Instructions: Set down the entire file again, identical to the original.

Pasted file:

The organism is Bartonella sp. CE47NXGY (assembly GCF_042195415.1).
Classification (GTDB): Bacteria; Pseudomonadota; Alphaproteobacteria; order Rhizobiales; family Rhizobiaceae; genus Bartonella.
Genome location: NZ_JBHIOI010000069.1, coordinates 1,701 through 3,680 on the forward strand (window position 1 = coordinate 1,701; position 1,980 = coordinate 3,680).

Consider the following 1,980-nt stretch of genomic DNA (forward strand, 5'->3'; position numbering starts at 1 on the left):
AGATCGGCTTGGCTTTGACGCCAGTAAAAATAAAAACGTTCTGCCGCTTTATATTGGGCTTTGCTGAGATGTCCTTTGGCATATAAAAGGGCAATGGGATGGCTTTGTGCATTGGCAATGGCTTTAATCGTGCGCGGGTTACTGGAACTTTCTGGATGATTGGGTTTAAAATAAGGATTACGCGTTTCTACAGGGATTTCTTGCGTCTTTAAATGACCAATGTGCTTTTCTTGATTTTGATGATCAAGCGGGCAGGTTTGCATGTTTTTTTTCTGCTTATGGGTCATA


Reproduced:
The organism is Bartonella sp. CE47NXGY (assembly GCF_042195415.1).
Classification (GTDB): Bacteria; Pseudomonadota; Alphaproteobacteria; order Rhizobiales; family Rhizobiaceae; genus Bartonella.
Genome location: NZ_JBHIOI010000069.1, coordinates 1,701 through 3,680 on the forward strand (window position 1 = coordinate 1,701; position 1,980 = coordinate 3,680).

Consider the following 1,980-nt stretch of genomic DNA (forward strand, 5'->3'; position numbering starts at 1 on the left):
AGATCGGCTTGGCTTTGACGCCAGTAAAAATAAAAACGTTCTGCCGCTTTATATTGGGCTTTGCTGAGATGTCCTTTGGCATATAAAAGGGCAATGGGATGGCTTTGTGCATTGGCAATGGCTTTAATCGTGCGCGGGTTACTGGAACTTTCTGGATGATTGGGTTTAAAATAAGGATTACGCGTTTCTACAGGGATTTCTTGCGTCTTTAAATGACCAATGTGCTTTTCTTGATTTTGATGATCAAGCGGGCAGGTTTGCATGTTTTTTTTCTGCTTATGGGTCATA